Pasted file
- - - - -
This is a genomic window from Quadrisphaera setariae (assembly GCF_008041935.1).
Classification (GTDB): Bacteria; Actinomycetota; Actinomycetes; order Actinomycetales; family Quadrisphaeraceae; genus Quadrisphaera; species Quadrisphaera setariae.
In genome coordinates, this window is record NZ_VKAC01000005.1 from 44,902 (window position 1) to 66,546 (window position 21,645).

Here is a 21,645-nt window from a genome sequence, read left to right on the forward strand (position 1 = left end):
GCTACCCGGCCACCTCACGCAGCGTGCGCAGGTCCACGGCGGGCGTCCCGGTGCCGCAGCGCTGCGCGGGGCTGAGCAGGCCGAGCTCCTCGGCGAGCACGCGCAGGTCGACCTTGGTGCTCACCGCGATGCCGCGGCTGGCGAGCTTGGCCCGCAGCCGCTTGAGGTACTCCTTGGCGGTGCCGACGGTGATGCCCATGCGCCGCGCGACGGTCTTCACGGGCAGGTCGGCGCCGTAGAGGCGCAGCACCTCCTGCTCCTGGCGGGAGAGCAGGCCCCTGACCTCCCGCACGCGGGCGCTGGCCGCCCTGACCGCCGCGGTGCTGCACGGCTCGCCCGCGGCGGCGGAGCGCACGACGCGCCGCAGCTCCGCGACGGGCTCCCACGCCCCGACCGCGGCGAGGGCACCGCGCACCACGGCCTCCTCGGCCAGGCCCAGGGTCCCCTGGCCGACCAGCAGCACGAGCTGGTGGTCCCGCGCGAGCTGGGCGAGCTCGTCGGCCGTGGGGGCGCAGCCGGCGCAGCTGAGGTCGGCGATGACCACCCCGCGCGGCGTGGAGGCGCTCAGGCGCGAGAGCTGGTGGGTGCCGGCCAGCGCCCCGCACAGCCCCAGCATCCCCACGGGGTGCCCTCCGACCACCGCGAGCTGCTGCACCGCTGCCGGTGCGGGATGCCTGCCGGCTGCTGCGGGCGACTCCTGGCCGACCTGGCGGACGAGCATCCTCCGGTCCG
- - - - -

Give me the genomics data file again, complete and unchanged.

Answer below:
This is a genomic window from Quadrisphaera setariae (assembly GCF_008041935.1).
Classification (GTDB): Bacteria; Actinomycetota; Actinomycetes; order Actinomycetales; family Quadrisphaeraceae; genus Quadrisphaera; species Quadrisphaera setariae.
In genome coordinates, this window is record NZ_VKAC01000005.1 from 44,902 (window position 1) to 66,546 (window position 21,645).

Here is a 21,645-nt window from a genome sequence, read left to right on the forward strand (position 1 = left end):
GCTACCCGGCCACCTCACGCAGCGTGCGCAGGTCCACGGCGGGCGTCCCGGTGCCGCAGCGCTGCGCGGGGCTGAGCAGGCCGAGCTCCTCGGCGAGCACGCGCAGGTCGACCTTGGTGCTCACCGCGATGCCGCGGCTGGCGAGCTTGGCCCGCAGCCGCTTGAGGTACTCCTTGGCGGTGCCGACGGTGATGCCCATGCGCCGCGCGACGGTCTTCACGGGCAGGTCGGCGCCGTAGAGGCGCAGCACCTCCTGCTCCTGGCGGGAGAGCAGGCCCCTGACCTCCCGCACGCGGGCGCTGGCCGCCCTGACCGCCGCGGTGCTGCACGGCTCGCCCGCGGCGGCGGAGCGCACGACGCGCCGCAGCTCCGCGACGGGCTCCCACGCCCCGACCGCGGCGAGGGCACCGCGCACCACGGCCTCCTCGGCCAGGCCCAGGGTCCCCTGGCCGACCAGCAGCACGAGCTGGTGGTCCCGCGCGAGCTGGGCGAGCTCGTCGGCCGTGGGGGCGCAGCCGGCGCAGCTGAGGTCGGCGATGACCACCCCGCGCGGCGTGGAGGCGCTCAGGCGCGAGAGCTGGTGGGTGCCGGCCAGCGCCCCGCACAGCCCCAGCATCCCCACGGGGTGCCCTCCGACCACCGCGAGCTGCTGCACCGCTGCCGGTGCGGGATGCCTGCCGGCTGCTGCGGGCGACTCCTGGCCGACCTGGCGGACGAGCATCCTCCGGTCCG